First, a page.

Data omitted from Soto Becerra et al; the one study showing worse outcomes with ivermectin

Missing data in Soto Becerra et al; the one study showing worse outcomes with ivermectin.

The NIH COVID-19 Treatment Guidelines provide the following recommendation on the use of ivermectin:

“There are insufficient data for the COVID-19 Treatment Guidelines Panel (the Panel) to recommend either for or against the use of ivermectin for the treatment of COVID-19…”

There are 11 clinical studies of ivermectin that are cited as the basis for this recommendation. One of those studies showed worse outcomes for patients receiving treatment with ivermectin: Soto Becera et al released onMedrxiv.

After Soto Becerra et al was released, an administrator at Instituto de Evaluación de Tecnologías en Salud e Investigación, EsSalud (IETSI) the organization that employed the authors of that article wrote a memo entitled “Memorando №1843 IETSI-ESSALUD 2020”. In that memorandum, the administrator provided a table (page 4) showing the results of the study. Those results were not included in Soto Becera et al. The results in this table showed a significant improvement in survival without ICU admission in patients who received ivermectin. The table itself is in English. The caption to the table is in Spanish. Translated, the caption to the table is:

“Sensitivity Analysis 2 . Adjusted for oxygen saturation at admission, respiratory rate at admission, heart-rate at admission, systolic blood pressure at admission, temperature at admission, (variables with 40% to 60% missing data)- Multiple imputation by GBM was used. Assuming proportional hazards.”

I have contacted three of the four authors of the study (PSB through email, CC through email and by Tweet, and YHR through Twitter direct message) to ask if the results that were omitted from their publication are accurate. None of those authors has responded. I contacted the corresponding author earlier (RVAC through email) to ask about the integrity of the data. He has not responded.

Without further input from the authors, it is difficult to know if the results shown in the table in the Memorandum №1843 are valid. However, the table of results in Memorandum №1843 raises serious questions about Soto Becerra et al:

  1. The table of results from Memorandum №1843 showed a 30-day follow-up that was required by the clinical protocol. The results from Soto Becerra et al were based on post hoc analysis; patient follow-up was only until oxygen prescription, ICU transfer or death.
  2. The table of results in Memorandum №1843 showed that data on clinical presentation was collected and included in the analysis. This included oxygen saturation, respiration rate at presentation, heart-rate, blood-pressure, and temperature at admission. Soto Becerra et al omitted all of that data.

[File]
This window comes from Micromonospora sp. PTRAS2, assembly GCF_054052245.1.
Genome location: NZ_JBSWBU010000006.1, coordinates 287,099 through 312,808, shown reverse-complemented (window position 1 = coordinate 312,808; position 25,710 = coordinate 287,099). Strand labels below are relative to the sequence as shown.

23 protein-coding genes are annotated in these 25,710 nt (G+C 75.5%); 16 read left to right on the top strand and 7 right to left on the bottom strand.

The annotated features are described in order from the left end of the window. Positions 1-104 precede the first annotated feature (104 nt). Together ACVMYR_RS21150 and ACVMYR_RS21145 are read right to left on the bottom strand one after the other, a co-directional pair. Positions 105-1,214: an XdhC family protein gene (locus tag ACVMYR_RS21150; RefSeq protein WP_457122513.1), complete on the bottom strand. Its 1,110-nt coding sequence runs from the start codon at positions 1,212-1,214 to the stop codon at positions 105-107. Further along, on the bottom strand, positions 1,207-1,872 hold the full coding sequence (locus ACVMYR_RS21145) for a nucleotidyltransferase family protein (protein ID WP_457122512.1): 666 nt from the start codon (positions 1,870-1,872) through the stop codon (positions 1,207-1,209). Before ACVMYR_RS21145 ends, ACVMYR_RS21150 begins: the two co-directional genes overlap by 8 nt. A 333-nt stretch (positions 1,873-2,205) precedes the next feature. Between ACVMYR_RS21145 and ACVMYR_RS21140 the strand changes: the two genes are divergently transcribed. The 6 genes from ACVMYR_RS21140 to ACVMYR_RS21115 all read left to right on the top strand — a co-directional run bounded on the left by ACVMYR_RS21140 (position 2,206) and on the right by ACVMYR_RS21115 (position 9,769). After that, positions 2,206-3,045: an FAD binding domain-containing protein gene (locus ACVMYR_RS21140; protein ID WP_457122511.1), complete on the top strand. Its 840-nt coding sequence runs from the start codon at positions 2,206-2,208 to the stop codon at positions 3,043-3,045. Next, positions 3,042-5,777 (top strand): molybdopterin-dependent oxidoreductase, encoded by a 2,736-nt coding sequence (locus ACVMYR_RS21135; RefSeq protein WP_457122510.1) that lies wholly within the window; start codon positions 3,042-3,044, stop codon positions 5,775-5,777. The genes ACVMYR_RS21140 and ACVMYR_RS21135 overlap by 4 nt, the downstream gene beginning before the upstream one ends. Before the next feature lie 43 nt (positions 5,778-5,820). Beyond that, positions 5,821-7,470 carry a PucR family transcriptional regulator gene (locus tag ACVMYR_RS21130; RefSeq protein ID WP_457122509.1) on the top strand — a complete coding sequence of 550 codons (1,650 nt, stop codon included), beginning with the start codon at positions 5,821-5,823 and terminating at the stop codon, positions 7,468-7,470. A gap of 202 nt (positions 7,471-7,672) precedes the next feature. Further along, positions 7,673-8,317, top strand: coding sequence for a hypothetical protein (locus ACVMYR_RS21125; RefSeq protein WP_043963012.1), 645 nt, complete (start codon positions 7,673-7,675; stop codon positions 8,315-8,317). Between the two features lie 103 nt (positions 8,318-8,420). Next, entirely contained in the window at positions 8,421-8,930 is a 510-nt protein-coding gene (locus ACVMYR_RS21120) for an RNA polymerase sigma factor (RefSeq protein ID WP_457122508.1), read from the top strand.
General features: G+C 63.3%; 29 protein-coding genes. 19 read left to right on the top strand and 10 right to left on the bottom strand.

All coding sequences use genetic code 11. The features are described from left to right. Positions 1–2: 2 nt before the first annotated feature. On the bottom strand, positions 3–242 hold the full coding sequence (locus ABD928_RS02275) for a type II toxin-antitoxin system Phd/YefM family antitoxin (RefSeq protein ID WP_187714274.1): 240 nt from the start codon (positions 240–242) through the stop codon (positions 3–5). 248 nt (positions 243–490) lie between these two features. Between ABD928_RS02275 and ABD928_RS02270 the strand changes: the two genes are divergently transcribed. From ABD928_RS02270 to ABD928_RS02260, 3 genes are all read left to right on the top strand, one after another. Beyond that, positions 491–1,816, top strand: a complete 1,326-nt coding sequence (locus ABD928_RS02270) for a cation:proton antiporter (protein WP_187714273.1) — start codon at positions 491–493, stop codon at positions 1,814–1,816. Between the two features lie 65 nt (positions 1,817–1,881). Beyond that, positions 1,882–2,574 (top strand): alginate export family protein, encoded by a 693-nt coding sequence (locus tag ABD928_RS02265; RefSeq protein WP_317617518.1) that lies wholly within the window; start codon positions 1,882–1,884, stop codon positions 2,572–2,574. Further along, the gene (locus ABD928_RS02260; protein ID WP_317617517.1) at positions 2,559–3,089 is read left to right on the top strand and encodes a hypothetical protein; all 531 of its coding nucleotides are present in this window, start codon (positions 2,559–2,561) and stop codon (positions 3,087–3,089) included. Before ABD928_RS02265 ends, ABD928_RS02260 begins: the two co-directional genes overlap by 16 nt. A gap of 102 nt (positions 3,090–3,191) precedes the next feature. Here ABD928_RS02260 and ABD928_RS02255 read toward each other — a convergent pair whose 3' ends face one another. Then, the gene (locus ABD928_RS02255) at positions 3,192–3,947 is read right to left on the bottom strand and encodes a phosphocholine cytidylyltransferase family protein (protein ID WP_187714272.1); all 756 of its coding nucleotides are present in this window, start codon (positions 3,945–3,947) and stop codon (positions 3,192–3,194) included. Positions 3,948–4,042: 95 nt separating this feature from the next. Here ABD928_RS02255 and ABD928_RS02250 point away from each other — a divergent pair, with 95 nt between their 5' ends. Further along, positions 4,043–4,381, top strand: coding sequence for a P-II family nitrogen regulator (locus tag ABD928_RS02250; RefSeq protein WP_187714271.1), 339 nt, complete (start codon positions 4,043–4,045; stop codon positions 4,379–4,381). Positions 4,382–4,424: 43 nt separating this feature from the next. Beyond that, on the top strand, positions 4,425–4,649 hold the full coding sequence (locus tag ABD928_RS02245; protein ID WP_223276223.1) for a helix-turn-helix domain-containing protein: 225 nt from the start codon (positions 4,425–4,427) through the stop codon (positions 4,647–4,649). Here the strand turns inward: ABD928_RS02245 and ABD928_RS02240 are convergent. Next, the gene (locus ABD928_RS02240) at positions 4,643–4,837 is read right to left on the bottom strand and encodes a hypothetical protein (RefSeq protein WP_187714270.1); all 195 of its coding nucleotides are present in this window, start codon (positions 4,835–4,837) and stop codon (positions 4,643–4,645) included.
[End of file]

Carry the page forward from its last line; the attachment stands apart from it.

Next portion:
The deviation from the clinical protocol (item 1) and the omission of clinical data (item 2) are not mentioned in the Soto Becerra et al. Until these issues are addressed, the results from this article should be viewed with skepticism. These shortcomings suggest bias or worse. The results in Soto Becerra et al should not have been considered by the NIH COVID-19 Treatment Guidelines Panel as it formed its recommendation on ivermectin.

In an earlier article, the process followed by the COVID-19 Treatment Guidelines Panel to reach its recommendation decision on ivermectin was shown to be deceptive. The Panel was unable to confirm that a vote was held to endorse its recommendation on ivermectin. There are now serious questions about the recommendation itself.


  1. Excellent investigational journalism! This is the only trial that could support the NIH’s false statement of "Some clinical
    studies showed no benefits or worsening of disease after ivermectin use." It does beg the question why these results were omitted. It’s also troubling that none of the authors care to clear up the issue when provided the chance. We’re left with the logical conclusion that the results were intentionally manipulated.
    The NIH should immediately update their Guidelines to reflect their inaccurate conclusion based on faulty trial data. There is no evidence of Ivermectin worsening disease. To the contrary there is a large and growing compelling body of evidence for it’s efficacy. Of course the NIH will take no action and continue to perpetuate their deliberate obstructionism aimed at the broad adoption of affordable, safe, and effective therapeutics.

  2. Sorry to be such a cynic, but manipulated data and rigged trials are to be expected. As are "editing errors". Yeah right. And of course – just like they did last time with that totally false HCQ study – the FDA/CDC will pick those specifically to use in their decision making, even if they have to revise their own document to not mention said study, even if the study is already retracted and the company run out of business. The game is rigged. You know this.

    1. I think you are talking about the retracted Lancet/NEJM HCQ studies. That was also disturbing but I don’t know much about that. I will say that the charge of crime against humanity needs to be in play for public officials who knowingly deprive the public of life-saving treatment.